Most early maps of Florida's Gulf Coast give the name Clam Island to what is now known as Casey Key. The earliest map or chart found showing Casey Key and Casey's Pass, named after the Captain, is a working drawing made by the United States Coast Survey, predecessor of the U. S. Coast and Geodetic Survey. The annual report of the Superintendent of the United States Coast Survey for the year 1851 to the Senate includes an exhibit, "Sketch F, showing the Progress of the Survey in Section VI with a General Reconnoissance of the Western Coast of Florida." Notes on this sketch state the coast line south of Tampa Bay was "laid down" from reconnoissance, observations, and sketches from Captain J. C. Casey. The magnificent map compiled by Lieutenant Ives, previously referred to, which was published in April, 1856, only a few months before Casey's death, names Casey as the authority for the data used in mapping the coast south of Tampa Bay to the Caloosahatchee River. The concluding statement of the 'Notes' appearing on this map is: "Nearly all of the compiled maps and sketches above mentioned refer to Capt. J. C. Casey, Subsistence Dept., as the authority for a large portion of the information therein contained."
After Casey's death the Bureau of Indian Affairs felt that the relatively small number of Indians remaining in Florida, estimated to number but a few hundred, did not warrant appointing a successor to Casey. The matter of removing the remaining Seminoles from Florida would be handled by the Superintendent of Indian Affairs in Arkansas, Colonel Elias Rector. In March, 1858, after weeks of negotiations and offers of substantial sums of money, Chief Bowlegs finally came to terms and agreed to leave his beloved homeland and move to the Indian Territory with a group of his followers. On May 4, 1858, the vessel Grey Cloud embarked Bowlegs and 124 other Seminoles at Fort Myers and three days later put in at Fort Dade on Egmont Key. Here forty additional p144 Indians were taken aboard and at 11:00 A.M. on May 7 the Grey Cloud departed for New Orleans with her passenger list of thirty-nine warriors, including the Chief, and 126 women and children.
The account of the departure from Egmont Key which appeared in the issue of the Florida Peninsular of the following day contains some provocative information. "Went to Egmont Key to meet the incoming Grey Cloud. May 7th at 11:00 A.M. the Grey Cloud departed from us bearing Billy Bowlegs with all the principal Chiefs and war spirits of the nation amid the booming of Artillery and shouts from those aboard. . . . One remarkable coincidence we will mention, that the boat conveying Billy and his party carried also the remains of his friend, the late lamented Capt. Casey, to the last meeting place among his friends. Billy ever expressed that Capt. Casey was an honest and good man, — a truthful tribute."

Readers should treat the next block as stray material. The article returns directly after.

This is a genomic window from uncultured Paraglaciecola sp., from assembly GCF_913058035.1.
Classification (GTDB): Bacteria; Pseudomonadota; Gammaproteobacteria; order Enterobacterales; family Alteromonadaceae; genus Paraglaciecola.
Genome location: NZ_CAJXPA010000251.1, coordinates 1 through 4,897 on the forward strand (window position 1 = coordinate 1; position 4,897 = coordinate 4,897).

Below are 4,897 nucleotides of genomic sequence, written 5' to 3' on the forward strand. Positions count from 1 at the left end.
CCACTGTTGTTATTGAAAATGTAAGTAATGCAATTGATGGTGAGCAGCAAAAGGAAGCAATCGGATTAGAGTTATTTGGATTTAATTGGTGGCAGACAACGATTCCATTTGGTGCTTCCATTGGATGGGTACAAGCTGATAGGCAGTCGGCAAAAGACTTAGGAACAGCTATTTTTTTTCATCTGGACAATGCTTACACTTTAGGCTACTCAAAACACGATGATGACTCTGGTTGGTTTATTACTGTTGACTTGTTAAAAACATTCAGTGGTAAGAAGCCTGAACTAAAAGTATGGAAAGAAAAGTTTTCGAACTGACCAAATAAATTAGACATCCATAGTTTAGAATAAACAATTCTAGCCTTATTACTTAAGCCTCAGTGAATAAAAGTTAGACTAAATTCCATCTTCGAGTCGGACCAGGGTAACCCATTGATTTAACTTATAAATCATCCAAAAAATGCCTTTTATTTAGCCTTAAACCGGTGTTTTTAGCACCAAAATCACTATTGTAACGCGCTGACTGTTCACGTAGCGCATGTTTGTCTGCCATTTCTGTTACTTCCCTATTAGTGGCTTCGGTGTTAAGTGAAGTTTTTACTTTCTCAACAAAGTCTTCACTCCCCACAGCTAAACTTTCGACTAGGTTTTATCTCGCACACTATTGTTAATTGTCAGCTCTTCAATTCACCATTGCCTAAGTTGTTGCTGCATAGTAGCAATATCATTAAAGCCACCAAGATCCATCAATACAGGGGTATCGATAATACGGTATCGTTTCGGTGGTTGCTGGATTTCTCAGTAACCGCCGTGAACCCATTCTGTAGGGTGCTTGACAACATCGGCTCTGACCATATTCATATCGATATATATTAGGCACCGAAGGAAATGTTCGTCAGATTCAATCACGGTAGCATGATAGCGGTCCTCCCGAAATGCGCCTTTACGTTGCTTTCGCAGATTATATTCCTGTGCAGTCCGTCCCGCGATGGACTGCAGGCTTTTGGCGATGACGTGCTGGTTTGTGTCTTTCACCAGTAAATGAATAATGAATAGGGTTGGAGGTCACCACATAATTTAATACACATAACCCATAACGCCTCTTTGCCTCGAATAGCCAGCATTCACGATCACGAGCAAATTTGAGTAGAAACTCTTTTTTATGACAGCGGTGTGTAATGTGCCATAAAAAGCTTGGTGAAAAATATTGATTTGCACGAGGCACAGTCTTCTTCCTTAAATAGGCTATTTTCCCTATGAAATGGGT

All efforts to locate the final burial place of Captain Casey have, so far, been unsuccessful. It is hoped that some reader may be able to offer a clue as to the whereabouts of his grave. Billy Bowlegs, by best authority, died some time in the latter part of 1860 and was buried near his home in the vicinity of Fort Holmes, Oklahoma. He did not die a despondent suicide by poisoning within a few days after his arrival in Indian Territory, as has often been stated. His remains, too, were later exhumed and now rest in the National Cemetery at Fort Gibson, Oklahoma. There is no record or information concerning Casey at either place of burial. The removal of a body, especially from a military cemetery, even back in 1858, must surely have required some authority, permission, or legal procedure. A search of records in Tampa, Tallahassee, and Washington has proved unsuccessful in learning by whom and why his remains were disinterred or their place of reburial.
Wherever the final resting place of John Charles Casey may be, may he rest in peace. He deserved a more kindly fate than that his bones lie in an unknown grave. Casey Key may well be proud of its name and heritage.
1 Karl H. Grismer, The Story of Sarasota (Tampa, 1946), 55. Except where otherwise stated in the text or in the footnotes, the materials and data for this article were obtained from various sections of the National Archives, Washington, D. C.
2 D. B. McKay, Pioneer Florida (Tampa, 1959), II, 479‑480.
3 Contribution by Father Jerome, St. Leo Abbey, in "Pioneer Florida," Tampa Tribune, May 8, 1960.
4 McKay, Pioneer Florida, II, 560.
5 Olin Norwood (ed.), "Letters From Florida in 1851," Florida Historical Quarterly, XXIX (April, 1951), 271.
a I haven't seen the original item, but it's very hard to believe he could have written Saragota for the name of a place he knew well — and in 19c handwriting a ligatured long S looks very much like a form of G. He seems to have written Sarasota correctly enough in his report to the Adjutant-General quoted on p133.